EC court hearing on bird hunting in Malta held behind closed doors
The court case against Malta over spring bird hunting was held behind closed doors at the European Court of Justice (ECJ) in Luxembourg this week.
Sources in Brussels explained that the decision to hear submissions by the Maltese government and the Commission in camera was taken by the court’s President Vassilios Skouris. This decision is permissible under European rules, but hearings are normally held publicly. However, owing to the sensitivity of this case, particularly for Malta, it was decided that it would be better for both parties to submit their arguments in a more informal way. The same source said that most probably this situation would keep hunters who wanted to be present at the case out of the court room.
The court’s decision to hold an oral hearing before handing down judgment was taken at the end of March following the sending of the defence dossier prepared by Malta to the EU Executive.
Malta made its defence submissions on March 7. This was the last day of the 15-day deadline given by Luxembourg. The Commission’s counter-submissions were presented to the court on March 14.
The hearing on Wednesday 2 April was held before the court’s President, responsible for deciding on the issue of "interim measures". It was attended only by the two defence teams, one headed by Malta’s Attorney General Silvio Camilleri and the other by Italian EC official Donatella Recchia who is heading the Commission’s legal team.
Sources in Brussels who are following the case for International Animal Rescue stated that it was not yet clear whether the court would make a formal decision immediately after hearing the submissions. This meant that the Government of Malta would not be able to open the hunting season for this year.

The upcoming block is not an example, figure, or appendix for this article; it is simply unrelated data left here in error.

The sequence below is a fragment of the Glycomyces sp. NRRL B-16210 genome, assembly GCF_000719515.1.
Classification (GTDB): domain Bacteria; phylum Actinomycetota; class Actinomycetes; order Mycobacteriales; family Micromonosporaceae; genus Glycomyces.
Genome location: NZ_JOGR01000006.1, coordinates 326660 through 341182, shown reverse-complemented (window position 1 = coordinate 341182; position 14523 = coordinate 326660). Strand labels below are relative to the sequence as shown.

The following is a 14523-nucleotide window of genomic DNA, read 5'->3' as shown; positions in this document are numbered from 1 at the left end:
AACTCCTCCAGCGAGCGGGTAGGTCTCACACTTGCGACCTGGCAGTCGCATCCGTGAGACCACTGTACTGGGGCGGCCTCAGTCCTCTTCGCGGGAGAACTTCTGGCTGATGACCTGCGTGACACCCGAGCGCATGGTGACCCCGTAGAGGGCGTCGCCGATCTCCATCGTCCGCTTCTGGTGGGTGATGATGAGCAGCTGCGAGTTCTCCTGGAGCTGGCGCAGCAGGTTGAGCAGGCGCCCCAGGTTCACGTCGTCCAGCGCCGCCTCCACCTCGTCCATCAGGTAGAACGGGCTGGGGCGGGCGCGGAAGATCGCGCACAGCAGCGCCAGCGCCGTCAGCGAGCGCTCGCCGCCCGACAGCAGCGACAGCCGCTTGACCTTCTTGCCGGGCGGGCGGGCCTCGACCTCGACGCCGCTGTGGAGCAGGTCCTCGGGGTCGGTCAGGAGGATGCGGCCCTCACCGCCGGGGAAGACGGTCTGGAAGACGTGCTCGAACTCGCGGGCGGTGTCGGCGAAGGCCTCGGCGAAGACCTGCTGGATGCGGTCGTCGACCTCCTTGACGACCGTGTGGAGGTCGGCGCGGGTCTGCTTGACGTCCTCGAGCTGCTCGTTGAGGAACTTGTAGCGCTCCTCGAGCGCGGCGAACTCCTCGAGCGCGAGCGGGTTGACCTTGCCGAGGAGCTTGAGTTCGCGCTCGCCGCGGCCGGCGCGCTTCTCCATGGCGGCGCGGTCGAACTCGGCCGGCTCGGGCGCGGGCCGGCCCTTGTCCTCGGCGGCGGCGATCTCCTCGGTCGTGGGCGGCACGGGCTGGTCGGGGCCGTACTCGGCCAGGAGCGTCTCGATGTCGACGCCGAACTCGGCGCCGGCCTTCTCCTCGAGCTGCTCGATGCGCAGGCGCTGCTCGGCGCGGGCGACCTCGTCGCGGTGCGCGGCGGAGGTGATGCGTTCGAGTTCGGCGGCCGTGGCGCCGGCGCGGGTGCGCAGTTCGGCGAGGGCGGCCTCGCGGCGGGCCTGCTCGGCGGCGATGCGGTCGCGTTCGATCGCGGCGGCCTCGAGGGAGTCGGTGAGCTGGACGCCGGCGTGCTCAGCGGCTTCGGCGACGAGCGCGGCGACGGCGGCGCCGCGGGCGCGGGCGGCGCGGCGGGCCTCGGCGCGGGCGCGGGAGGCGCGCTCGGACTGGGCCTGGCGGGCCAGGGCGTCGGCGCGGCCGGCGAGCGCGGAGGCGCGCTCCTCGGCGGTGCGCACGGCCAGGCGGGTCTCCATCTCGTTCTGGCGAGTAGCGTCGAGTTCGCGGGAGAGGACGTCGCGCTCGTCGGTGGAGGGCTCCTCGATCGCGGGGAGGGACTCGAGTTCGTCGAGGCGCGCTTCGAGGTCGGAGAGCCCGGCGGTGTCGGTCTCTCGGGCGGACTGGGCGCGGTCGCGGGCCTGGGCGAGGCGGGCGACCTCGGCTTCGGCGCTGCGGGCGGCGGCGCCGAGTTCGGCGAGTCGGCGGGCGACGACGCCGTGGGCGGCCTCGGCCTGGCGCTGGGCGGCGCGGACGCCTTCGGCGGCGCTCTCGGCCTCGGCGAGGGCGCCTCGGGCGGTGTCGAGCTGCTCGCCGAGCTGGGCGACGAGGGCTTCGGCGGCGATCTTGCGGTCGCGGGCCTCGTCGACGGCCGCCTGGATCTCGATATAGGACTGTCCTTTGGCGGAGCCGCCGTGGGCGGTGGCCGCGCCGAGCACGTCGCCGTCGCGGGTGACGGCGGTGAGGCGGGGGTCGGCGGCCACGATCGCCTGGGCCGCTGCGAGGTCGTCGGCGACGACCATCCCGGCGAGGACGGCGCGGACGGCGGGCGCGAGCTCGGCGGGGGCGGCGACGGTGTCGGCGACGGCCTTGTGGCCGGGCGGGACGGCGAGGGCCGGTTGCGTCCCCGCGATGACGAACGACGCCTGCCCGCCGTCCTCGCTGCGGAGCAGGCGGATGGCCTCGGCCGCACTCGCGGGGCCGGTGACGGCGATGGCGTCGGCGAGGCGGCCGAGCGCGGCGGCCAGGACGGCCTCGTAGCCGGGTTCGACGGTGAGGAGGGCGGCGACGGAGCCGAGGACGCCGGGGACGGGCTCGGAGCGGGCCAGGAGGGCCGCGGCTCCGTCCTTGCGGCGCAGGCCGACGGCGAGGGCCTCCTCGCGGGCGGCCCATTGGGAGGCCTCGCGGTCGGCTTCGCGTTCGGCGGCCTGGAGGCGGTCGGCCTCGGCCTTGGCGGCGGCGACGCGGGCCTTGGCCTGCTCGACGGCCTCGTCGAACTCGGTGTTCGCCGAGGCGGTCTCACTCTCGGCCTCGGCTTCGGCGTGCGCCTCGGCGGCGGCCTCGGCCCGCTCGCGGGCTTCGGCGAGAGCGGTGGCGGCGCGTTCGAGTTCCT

There is currently huge tension in Malta amongst the hunting community. Most of the hunters elected not to go out hunting illegally but a small number decided otherwise and broke the law. IAR received reports of lawbreaking during the past few days which were passed on to the Police authorities.
Following various warnings to ban spring hunting, the Commission officially submitted a formal case against Malta to the European Court of Justice last February, requesting that the court declare spring hunting on the island illegal.
The Commission also asked the court to issue an urgent decision, known as "interim measures", barring the Maltese authorities from allowing any hunting in spring until a final decision on the original case had been taken by the court.
If the court upholds the Commission’s request and issues interim measures, no hunting will take place this spring until the original case is heard and judged.
The original case, registered as Case 76/08, could take up to some years to be decided.
By applying a derogation under the EU’s Birds Directive, Malta is the only EU member state that still permits the hunting of quail and turtle doves in spring.
The Commission argues that Malta’s derogation is not justified and that the hunting of these migratory birds takes place during their return from Africa to breeding grounds in Europe, before they have had a chance to reproduce. The impact on bird numbers is, therefore, more significant than it would be in autumn or winter.
The fact that the hunting season was not declared open by the Maltese authorities made a big difference to the fauna which migrates during this time of the year over Malta. So far the International Animal Rescue bird hospital has only taken in one injured bird. Usually by March the hospital will have on average between ten and fifteen birds to care for.